An ability to move swiftly with the trends is of utmost importance in a changing industry. Monica Horten reports.
In the computer industry today's success story can be tomorrow's has-been. Unlike more traditional industries such as automotive, fashion or food retailing, management cannot be sure of the parameters along which its business runs. It is faced with a turbulent market in which the pattern of the playing field changes completely every few years.
Small entrepreneurial companies can grow with amazing speed and move the goalposts, catching the larger players by surprise. Technical breakthroughs change the cost equations dramatically over a five-year period, and the customer, now less frequently blinded by science, is demanding more and more. It is those who do not move swiftly with the trends who lose out.
In the past year alone we have seen Britain's two leading manufacturers of business computers taken over by Japanese companies: Fujitsu bought ICL and Apricot's manufacturing business became part of Mitsubishi. Elsewhere, Siemens has purchased fellow German company Nixdorf; Hewlett-Packard, the third biggest American company after IBM and Digital Equipment, has bought workstation manufacturer Apollo; and France's Groupe Bull has incorporated personal computer company Zenith.
We have also seen some spectacular falls among the industry leaders. Wang, Unisys, Bull and the computer division at the Dutch electronics company Philips have all reported losses. Profits at Digital Equipment dropped $1 billion in the latest financial year, and even IBM, on $62 billion revenues and with an unquestioned worldwide market domination, has experienced lower profitability, and has been taking measures internally to restructure.
At the same time, up and coming companies such as Sun Microsystems and Compaq have been able to continue their steep rise in both revenues and profits. Both companies began in the early 1980s, and in less than 10 years have grown to close on $3 billion in annual revenues. Notably, Sun has reset the rule book for the larger players with its successful marketing of high-powered desktop computers based on cheap technology and industry standards, and now the bigger players are being forced to follow.
According to Glen Cutherbertson, an analyst with Gartner Group: "The smaller companies will end up not being independent. The ones most at risk are those with many product lines to support and large overheads in terms of staff and systems. They must rationalise or face the prospect of looking for someone to take them over."
Sun's success has been due to good positioning and to setting out from the start to be flexible, so it was not caught out by rapid changes in the market and the technology. According to UK vice-president Bill Passmore, the company foresaw in its early days one of the key changes to hit the industry in the 1980s. This was open systems - essentially a set of standards for constructing computer equipment so that hardware and software from different manufacturers can work together.
Sun started to build computers to open standards, and that strategy has paid off in recent years, as customer demand is increasingly moving that way. It also chose to concentrate on a single line of hardware: high-powered desktop workstations for which it could develop specialist, value-added software for vertical markets. At the same time the company took a decision to source components from external suppliers. This was a radical departure from the industry norm, as most computer manufacturers built their own components as they considered it a competitive issue.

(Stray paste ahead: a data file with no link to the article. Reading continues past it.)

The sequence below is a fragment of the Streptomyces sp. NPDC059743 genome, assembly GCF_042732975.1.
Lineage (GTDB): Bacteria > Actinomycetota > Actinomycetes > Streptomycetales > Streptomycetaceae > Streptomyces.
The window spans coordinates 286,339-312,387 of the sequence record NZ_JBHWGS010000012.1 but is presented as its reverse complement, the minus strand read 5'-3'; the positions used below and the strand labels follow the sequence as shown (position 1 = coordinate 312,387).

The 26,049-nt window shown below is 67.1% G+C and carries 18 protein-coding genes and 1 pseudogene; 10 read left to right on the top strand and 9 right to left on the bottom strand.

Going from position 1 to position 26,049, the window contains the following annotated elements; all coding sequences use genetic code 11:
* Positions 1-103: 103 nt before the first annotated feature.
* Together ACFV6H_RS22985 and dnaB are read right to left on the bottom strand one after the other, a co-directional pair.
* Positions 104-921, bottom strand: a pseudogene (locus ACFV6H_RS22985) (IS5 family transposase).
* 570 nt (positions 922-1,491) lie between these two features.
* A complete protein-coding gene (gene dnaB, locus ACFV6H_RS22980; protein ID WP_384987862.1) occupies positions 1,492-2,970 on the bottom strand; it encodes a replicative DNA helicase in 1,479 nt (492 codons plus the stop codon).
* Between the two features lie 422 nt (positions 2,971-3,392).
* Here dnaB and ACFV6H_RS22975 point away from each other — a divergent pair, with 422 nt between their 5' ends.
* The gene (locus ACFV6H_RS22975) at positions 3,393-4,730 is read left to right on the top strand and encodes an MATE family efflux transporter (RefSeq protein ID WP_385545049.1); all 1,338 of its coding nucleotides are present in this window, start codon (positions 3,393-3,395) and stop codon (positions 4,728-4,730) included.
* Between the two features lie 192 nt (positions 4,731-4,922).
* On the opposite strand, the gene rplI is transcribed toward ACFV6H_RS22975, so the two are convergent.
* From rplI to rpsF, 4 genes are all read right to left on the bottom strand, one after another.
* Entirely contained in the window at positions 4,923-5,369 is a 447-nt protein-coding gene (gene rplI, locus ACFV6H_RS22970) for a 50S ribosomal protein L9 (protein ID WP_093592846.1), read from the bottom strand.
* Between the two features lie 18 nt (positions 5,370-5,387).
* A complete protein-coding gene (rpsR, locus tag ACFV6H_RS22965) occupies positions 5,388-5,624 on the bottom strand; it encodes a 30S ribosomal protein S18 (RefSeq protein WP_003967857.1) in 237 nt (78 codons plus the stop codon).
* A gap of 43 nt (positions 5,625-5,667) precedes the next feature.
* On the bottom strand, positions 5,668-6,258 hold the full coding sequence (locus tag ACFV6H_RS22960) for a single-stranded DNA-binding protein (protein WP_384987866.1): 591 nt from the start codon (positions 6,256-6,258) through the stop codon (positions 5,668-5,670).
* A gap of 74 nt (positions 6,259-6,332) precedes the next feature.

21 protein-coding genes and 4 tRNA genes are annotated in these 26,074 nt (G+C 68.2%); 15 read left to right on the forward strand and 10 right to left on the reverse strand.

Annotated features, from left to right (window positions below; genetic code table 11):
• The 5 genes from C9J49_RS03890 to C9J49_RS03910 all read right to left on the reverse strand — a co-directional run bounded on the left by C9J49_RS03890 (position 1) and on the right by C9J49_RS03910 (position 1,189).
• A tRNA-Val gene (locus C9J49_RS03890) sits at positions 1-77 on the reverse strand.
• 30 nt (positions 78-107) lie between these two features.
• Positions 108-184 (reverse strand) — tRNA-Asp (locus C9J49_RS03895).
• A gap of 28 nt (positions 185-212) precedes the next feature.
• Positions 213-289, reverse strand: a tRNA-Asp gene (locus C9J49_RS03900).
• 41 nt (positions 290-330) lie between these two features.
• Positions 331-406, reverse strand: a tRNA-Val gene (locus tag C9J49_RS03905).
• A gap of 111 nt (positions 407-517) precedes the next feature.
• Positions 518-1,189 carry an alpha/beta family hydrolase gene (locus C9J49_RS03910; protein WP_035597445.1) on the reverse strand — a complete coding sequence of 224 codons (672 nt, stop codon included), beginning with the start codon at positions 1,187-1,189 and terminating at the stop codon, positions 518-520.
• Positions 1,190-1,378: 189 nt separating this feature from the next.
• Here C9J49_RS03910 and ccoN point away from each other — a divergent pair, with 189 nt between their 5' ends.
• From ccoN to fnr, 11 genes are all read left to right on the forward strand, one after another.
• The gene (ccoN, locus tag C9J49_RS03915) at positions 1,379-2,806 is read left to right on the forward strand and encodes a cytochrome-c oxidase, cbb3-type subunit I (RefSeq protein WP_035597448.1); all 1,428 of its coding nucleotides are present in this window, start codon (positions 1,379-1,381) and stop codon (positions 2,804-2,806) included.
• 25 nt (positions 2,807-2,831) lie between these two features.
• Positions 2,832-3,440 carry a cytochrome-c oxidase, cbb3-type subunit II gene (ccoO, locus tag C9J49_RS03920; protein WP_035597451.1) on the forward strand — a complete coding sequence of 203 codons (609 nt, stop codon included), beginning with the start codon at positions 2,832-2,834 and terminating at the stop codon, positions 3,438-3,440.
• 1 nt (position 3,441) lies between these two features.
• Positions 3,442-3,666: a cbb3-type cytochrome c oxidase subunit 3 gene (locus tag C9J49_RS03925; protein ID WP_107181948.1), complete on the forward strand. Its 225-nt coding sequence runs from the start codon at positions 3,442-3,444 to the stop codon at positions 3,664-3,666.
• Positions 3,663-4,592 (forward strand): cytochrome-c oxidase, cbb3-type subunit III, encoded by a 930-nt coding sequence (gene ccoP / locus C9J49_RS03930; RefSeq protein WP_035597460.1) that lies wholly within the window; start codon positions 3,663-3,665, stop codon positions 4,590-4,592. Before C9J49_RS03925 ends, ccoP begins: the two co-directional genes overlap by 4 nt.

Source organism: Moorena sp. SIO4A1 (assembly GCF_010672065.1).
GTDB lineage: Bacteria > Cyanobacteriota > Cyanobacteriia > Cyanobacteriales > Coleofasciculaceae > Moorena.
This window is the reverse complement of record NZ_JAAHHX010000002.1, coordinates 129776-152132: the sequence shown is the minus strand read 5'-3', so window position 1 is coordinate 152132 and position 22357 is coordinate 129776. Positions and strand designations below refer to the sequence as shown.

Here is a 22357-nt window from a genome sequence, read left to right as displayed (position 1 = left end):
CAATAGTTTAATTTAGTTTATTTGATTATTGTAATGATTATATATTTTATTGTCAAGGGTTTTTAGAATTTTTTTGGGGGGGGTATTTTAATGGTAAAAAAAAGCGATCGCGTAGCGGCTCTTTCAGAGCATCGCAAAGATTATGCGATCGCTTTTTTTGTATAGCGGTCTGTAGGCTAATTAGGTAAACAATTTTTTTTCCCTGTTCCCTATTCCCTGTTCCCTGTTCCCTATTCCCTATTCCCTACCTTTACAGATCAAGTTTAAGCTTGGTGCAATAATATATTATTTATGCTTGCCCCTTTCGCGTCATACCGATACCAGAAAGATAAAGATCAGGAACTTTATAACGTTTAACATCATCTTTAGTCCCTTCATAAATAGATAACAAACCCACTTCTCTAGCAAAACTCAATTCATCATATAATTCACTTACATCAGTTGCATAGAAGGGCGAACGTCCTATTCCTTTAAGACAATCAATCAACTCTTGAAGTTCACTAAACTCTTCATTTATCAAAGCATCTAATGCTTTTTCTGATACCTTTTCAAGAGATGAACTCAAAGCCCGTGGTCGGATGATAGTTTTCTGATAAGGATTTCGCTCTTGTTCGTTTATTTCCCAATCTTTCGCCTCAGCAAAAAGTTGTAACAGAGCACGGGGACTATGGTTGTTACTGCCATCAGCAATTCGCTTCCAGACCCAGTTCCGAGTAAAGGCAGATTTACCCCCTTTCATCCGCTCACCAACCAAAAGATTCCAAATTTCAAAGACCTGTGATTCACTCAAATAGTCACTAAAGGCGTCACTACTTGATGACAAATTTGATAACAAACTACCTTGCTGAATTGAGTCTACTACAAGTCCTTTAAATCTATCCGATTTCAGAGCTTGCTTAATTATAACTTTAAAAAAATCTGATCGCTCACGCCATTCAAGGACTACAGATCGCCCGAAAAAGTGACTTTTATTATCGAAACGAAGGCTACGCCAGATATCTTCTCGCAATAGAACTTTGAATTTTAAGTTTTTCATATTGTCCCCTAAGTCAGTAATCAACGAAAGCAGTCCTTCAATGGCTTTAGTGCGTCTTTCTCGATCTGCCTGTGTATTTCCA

External sourcing means lower overheads. "In those days a typical $2.5 billion company would use 60,000 people and have large numbers of factories," says Passmore. "We are now turning over $2.5 billion; we have 12,500 employees and 12 factories. That means we can move much quicker."
The company was able to take advantage of new advances in semi-conductor component technology much faster than many of its rivals, because it could buy them in as they appeared. This is significant when one considers that the computer that today will sit on a desk was 10 years ago the size of a very large fridge.
Prices have plummeted in tandem with the size, according to Phil Jones, an analyst with Yankee Group Europe: "The price of computer power is going down, so today you get much more power for less money."
A mip (million instructions per second) is one of the measurements that is typically used to describe the power of the computer. "When we came to the UK in 1984", says Passmore of Sun Microsystems, "we were selling a machine that had 0.3 mip for £26,000. Today a 12.5 mip machine costs £4,000."
Sun's flexible structure means that it can work on lower margins and market its products more aggressively. It has completely changed the profit and loss model, says Passmore. "In the early 1980s manufacturers would typically charge a bigger price and offer the customers more support. They needed to make bigger profits to do all their R and D. Because we've always had an aggressive price/performance edge we've never had to rely on margin to make our profit. We are leaner and tougher."